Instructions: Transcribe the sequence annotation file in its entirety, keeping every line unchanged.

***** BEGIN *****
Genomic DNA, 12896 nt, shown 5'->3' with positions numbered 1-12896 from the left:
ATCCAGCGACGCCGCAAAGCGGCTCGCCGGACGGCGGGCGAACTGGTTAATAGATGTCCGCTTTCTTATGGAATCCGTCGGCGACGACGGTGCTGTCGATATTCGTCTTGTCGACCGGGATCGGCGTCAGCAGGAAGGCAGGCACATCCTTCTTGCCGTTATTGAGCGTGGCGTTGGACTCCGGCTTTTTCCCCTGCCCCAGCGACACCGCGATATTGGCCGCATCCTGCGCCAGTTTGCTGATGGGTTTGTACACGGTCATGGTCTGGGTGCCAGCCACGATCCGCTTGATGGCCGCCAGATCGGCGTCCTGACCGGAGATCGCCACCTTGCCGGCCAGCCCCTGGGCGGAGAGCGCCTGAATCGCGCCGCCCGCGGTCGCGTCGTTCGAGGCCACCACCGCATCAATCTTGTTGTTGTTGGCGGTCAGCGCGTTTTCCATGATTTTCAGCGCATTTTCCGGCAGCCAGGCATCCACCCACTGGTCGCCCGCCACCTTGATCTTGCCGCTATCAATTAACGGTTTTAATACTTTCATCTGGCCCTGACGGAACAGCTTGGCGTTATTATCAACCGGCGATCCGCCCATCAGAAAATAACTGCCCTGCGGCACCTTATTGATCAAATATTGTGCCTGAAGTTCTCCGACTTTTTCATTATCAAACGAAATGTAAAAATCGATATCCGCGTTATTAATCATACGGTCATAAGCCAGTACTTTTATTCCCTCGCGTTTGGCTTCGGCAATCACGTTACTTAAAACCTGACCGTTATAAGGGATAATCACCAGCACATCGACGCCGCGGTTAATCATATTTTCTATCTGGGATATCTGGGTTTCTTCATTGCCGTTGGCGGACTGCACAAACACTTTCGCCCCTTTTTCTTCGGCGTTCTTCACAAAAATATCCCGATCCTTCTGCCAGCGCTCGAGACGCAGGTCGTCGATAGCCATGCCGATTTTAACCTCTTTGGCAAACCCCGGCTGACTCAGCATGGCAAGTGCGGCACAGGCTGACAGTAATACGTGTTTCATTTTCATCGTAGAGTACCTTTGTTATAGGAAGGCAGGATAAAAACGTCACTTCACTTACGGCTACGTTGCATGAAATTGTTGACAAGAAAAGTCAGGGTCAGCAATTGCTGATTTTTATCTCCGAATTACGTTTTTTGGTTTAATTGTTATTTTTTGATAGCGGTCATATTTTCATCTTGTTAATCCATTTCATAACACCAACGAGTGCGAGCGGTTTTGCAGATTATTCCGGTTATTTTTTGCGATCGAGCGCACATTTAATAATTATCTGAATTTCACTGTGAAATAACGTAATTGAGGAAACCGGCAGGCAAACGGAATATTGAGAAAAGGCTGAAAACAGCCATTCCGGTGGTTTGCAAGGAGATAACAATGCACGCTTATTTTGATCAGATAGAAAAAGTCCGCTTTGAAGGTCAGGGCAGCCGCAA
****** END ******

Genomic DNA, 12896 nt, shown 5'->3' with positions numbered 1-12896 from the left:
ATCCAGCGACGCCGCAAAGCGGCTCGCCGGACGGCGGGCGAACTGGTTAATAGATGTCCGCTTTCTTATGGAATCCGTCGGCGACGACGGTGCTGTCGATATTCGTCTTGTCGACCGGGATCGGCGTCAGCAGGAAGGCAGGCACATCCTTCTTGCCGTTATTGAGCGTGGCGTTGGACTCCGGCTTTTTCCCCTGCCCCAGCGACACCGCGATATTGGCCGCATCCTGCGCCAGTTTGCTGATGGGTTTGTACACGGTCATGGTCTGGGTGCCAGCCACGATCCGCTTGATGGCCGCCAGATCGGCGTCCTGACCGGAGATCGCCACCTTGCCGGCCAGCCCCTGGGCGGAGAGCGCCTGAATCGCGCCGCCCGCGGTCGCGTCGTTCGAGGCCACCACCGCATCAATCTTGTTGTTGTTGGCGGTCAGCGCGTTTTCCATGATTTTCAGCGCATTTTCCGGCAGCCAGGCATCCACCCACTGGTCGCCCGCCACCTTGATCTTGCCGCTATCAATTAACGGTTTTAATACTTTCATCTGGCCCTGACGGAACAGCTTGGCGTTATTATCAACCGGCGATCCGCCCATCAGAAAATAACTGCCCTGCGGCACCTTATTGATCAAATATTGTGCCTGAAGTTCTCCGACTTTTTCATTATCAAACGAAATGTAAAAATCGATATCCGCGTTATTAATCATACGGTCATAAGCCAGTACTTTTATTCCCTCGCGTTTGGCTTCGGCAATCACGTTACTTAAAACCTGACCGTTATAAGGGATAATCACCAGCACATCGACGCCGCGGTTAATCATATTTTCTATCTGGGATATCTGGGTTTCTTCATTGCCGTTGGCGGACTGCACAAACACTTTCGCCCCTTTTTCTTCGGCGTTCTTCACAAAAATATCCCGATCCTTCTGCCAGCGCTCGAGACGCAGGTCGTCGATAGCCATGCCGATTTTAACCTCTTTGGCAAACCCCGGCTGACTCAGCATGGCAAGTGCGGCACAGGCTGACAGTAATACGTGTTTCATTTTCATCGTAGAGTACCTTTGTTATAGGAAGGCAGGATAAAAACGTCACTTCACTTACGGCTACGTTGCATGAAATTGTTGACAAGAAAAGTCAGGGTCAGCAATTGCTGATTTTTATCTCCGAATTACGTTTTTTGGTTTAATTGTTATTTTTTGATAGCGGTCATATTTTCATCTTGTTAATCCATTTCATAACACCAACGAGTGCGAGCGGTTTTGCAGATTATTCCGGTTATTTTTTGCGATCGAGCGCACATTTAATAATTATCTGAATTTCACTGTGAAATAACGTAATTGAGGAAACCGGCAGGCAAACGGAATATTGAGAAAAGGCTGAAAACAGCCATTCCGGTGGTTTGCAAGGAGATAACAATGCACGCTTATTTTGATCAGATAGAAAAAGTCCGCTTTGAAGGTCAGGGCAGCCGCAA